Not a black and white issue

On election day, 2008, we held our own election at the reference desk for a library mascot. It was our way to a) harness election day energy for ourselves, b) have something fun for kids to participate in (and it turned out, fun for the adults) and c) to deflect any political discussion that patrons might have wanted to engage in. (As much as I had to say that day, I could not and did not want to engage in discussion at work).

Panda won by one vote.

The display in the lobby has prompted occasional discussion about pandas at the reference desk during the last month.
  • Pandas are part of the Ursidae (bear) family, not the Procyonidae (raccoon) family. This is the subject of much debate, but DNA and molecular makeup put Giant Pandas closer to bears. However, scientists have not yet agreed on which family the red panda belongs to.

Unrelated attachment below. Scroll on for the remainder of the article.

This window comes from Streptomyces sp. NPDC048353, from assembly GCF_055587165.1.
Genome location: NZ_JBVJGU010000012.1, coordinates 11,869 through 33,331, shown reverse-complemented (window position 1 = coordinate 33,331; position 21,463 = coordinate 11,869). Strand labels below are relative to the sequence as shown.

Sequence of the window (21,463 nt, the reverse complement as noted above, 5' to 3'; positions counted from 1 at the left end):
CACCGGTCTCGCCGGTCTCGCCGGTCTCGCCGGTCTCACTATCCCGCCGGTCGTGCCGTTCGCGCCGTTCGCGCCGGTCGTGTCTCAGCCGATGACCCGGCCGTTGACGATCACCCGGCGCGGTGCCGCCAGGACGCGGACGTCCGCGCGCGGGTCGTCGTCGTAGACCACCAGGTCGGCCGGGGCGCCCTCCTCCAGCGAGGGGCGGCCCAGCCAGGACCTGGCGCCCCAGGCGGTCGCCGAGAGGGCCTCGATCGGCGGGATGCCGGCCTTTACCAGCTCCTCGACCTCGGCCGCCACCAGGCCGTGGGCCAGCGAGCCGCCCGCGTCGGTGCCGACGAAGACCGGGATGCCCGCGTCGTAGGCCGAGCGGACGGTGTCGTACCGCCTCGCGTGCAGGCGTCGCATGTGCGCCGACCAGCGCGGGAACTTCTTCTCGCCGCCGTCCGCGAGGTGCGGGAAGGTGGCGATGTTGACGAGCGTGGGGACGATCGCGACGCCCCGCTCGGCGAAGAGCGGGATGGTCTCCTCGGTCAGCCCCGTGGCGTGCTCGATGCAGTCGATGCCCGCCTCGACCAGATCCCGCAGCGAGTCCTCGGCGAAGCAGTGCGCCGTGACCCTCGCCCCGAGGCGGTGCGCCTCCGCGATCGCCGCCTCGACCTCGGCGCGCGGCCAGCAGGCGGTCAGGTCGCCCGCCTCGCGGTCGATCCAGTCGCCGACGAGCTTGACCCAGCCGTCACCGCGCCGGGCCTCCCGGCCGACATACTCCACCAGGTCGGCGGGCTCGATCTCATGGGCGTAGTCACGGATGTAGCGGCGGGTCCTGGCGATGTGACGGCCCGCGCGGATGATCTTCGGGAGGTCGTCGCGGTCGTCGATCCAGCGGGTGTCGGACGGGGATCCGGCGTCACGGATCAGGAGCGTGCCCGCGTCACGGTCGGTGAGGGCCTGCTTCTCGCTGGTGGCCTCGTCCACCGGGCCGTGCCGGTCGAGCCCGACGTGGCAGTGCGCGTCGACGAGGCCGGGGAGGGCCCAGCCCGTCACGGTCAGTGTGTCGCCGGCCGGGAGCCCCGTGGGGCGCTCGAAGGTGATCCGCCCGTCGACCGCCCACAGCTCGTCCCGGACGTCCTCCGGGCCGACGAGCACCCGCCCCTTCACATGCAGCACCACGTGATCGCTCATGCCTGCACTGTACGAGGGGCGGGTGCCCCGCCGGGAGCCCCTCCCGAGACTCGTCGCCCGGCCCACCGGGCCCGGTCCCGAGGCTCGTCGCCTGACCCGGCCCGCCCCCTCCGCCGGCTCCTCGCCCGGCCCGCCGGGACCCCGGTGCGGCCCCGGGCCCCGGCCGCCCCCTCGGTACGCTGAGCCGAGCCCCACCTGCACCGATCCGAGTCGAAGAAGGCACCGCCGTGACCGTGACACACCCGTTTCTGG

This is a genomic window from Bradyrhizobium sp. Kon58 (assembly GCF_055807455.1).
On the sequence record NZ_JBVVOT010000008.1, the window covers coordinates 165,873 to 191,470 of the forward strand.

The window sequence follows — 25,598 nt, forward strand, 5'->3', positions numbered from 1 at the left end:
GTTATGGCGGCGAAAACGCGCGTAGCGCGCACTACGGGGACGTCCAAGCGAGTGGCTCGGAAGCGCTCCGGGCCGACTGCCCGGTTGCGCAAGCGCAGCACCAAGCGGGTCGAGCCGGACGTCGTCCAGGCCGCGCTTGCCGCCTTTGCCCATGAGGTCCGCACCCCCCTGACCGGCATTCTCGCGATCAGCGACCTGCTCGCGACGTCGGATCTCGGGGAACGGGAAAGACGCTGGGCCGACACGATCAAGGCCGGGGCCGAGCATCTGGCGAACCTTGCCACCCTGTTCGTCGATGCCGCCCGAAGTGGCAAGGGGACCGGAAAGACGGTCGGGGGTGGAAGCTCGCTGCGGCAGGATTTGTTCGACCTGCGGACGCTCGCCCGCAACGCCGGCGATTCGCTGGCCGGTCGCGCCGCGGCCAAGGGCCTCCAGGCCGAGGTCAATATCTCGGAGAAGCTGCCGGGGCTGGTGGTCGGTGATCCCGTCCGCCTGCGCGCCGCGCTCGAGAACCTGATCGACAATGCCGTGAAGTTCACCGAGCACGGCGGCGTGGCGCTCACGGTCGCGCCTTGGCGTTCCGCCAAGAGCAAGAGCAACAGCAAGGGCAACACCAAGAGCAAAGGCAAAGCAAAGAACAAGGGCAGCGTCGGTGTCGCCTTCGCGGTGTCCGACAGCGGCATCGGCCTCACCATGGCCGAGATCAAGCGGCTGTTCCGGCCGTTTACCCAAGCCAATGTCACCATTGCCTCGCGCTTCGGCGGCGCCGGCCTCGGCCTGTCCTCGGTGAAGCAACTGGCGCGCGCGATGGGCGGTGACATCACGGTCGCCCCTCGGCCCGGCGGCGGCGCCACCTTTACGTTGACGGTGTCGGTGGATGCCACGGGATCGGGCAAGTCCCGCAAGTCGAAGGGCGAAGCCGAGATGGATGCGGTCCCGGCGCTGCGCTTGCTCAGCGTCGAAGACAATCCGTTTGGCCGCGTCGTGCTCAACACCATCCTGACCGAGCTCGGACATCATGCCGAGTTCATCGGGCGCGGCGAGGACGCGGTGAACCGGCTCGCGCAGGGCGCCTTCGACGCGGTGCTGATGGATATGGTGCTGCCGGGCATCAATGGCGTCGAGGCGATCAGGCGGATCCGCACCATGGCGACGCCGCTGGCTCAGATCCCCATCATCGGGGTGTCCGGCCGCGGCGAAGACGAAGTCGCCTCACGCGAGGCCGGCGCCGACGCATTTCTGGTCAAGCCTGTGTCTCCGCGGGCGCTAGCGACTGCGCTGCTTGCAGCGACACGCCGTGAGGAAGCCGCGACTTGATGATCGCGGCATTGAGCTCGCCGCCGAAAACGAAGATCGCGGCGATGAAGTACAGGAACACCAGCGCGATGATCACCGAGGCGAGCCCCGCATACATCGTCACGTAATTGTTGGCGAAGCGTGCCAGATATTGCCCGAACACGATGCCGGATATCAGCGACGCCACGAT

• Pandas are not marsupials, and koalas are not technically bears.

  • Explanations for the unique black and white markings offered over the years include camouflage and extreme sorrow, and the reason why pandas in the wild and the zoo don't appear black and white is that they are not natural self-groomers, and they get dirty!

  • Bamboo (the main staple in a panda's diet) flooring isn't necessarily the most 'green' option available.

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